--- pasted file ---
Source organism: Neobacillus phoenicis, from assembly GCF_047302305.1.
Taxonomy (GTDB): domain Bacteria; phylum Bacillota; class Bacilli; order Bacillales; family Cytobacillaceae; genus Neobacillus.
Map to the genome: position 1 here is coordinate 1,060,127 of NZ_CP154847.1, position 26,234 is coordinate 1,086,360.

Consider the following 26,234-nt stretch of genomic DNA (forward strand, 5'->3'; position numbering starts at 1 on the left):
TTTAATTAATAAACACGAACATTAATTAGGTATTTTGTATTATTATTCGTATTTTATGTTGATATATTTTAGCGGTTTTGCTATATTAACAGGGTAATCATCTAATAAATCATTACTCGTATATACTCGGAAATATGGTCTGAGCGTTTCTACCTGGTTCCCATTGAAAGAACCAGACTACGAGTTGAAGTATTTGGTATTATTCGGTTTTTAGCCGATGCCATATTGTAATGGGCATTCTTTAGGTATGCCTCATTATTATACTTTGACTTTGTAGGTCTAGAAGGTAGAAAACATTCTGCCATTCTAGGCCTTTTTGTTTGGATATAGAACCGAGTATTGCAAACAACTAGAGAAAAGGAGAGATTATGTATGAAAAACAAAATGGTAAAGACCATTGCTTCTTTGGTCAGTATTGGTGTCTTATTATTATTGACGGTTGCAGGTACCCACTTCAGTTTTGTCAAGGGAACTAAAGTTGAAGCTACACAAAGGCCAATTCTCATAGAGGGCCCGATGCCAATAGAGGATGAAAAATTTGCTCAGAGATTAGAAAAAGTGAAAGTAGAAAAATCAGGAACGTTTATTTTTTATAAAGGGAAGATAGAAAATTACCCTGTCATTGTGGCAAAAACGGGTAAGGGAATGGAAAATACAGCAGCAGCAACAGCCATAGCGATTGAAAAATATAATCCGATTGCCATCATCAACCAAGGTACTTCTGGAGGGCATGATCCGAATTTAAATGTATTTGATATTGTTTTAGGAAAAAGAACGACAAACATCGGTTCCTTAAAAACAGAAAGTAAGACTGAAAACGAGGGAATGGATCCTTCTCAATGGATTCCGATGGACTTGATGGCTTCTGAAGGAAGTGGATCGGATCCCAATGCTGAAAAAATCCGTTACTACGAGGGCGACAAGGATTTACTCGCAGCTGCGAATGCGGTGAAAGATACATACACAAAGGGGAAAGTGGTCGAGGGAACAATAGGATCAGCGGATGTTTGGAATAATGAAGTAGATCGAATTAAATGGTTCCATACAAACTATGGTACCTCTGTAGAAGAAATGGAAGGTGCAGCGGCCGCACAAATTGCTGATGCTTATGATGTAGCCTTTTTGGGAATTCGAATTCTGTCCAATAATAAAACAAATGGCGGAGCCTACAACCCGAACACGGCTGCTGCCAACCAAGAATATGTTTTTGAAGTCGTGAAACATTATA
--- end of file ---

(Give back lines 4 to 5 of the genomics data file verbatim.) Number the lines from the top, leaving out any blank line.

Consider the following 26,234-nt stretch of genomic DNA (forward strand, 5'->3'; position numbering starts at 1 on the left):
TTTAATTAATAAACACGAACATTAATTAGGTATTTTGTATTATTATTCGTATTTTATGTTGATATATTTTAGCGGTTTTGCTATATTAACAGGGTAATCATCTAATAAATCATTACTCGTATATACTCGGAAATATGGTCTGAGCGTTTCTACCTGGTTCCCATTGAAAGAACCAGACTACGAGTTGAAGTATTTGGTATTATTCGGTTTTTAGCCGATGCCATATTGTAATGGGCATTCTTTAGGTATGCCTCATTATTATACTTTGACTTTGTAGGTCTAGAAGGTAGAAAACATTCTGCCATTCTAGGCCTTTTTGTTTGGATATAGAACCGAGTATTGCAAACAACTAGAGAAAAGGAGAGATTATGTATGAAAAACAAAATGGTAAAGACCATTGCTTCTTTGGTCAGTATTGGTGTCTTATTATTATTGACGGTTGCAGGTACCCACTTCAGTTTTGTCAAGGGAACTAAAGTTGAAGCTACACAAAGGCCAATTCTCATAGAGGGCCCGATGCCAATAGAGGATGAAAAATTTGCTCAGAGATTAGAAAAAGTGAAAGTAGAAAAATCAGGAACGTTTATTTTTTATAAAGGGAAGATAGAAAATTACCCTGTCATTGTGGCAAAAACGGGTAAGGGAATGGAAAATACAGCAGCAGCAACAGCCATAGCGATTGAAAAATATAATCCGATTGCCATCATCAACCAAGGTACTTCTGGAGGGCATGATCCGAATTTAAATGTATTTGATATTGTTTTAGGAAAAAGAACGACAAACATCGGTTCCTTAAAAACAGAAAGTAAGACTGAAAACGAGGGAATGGATCCTTCTCAATGGATTCCGATGGACTTGATGGCTTCTGAAGGAAGTGGATCGGATCCCAATGCTGAAAAAATCCGTTACTACGAGGGCGACAAGGATTTACTCGCAGCTGCGAATGCGGTGAAAGATACATACACAAAGGGGAAAGTGGTCGAGGGAACAATAGGATCAGCGGATGTTTGGAATAATGAAGTAGATCGAATTAAATGGTTCCATACAAACTATGGTACCTCTGTAGAAGAAATGGAAGGTGCAGCGGCCGCACAAATTGCTGATGCTTATGATGTAGCCTTTTTGGGAATTCGAATTCTGTCCAATAATAAAACAAATGGCGGAGCCTACAACCCGAACACGGCTGCTGCCAACCAAGAATATGTTTTTGAAGTCGTGAAACATTATA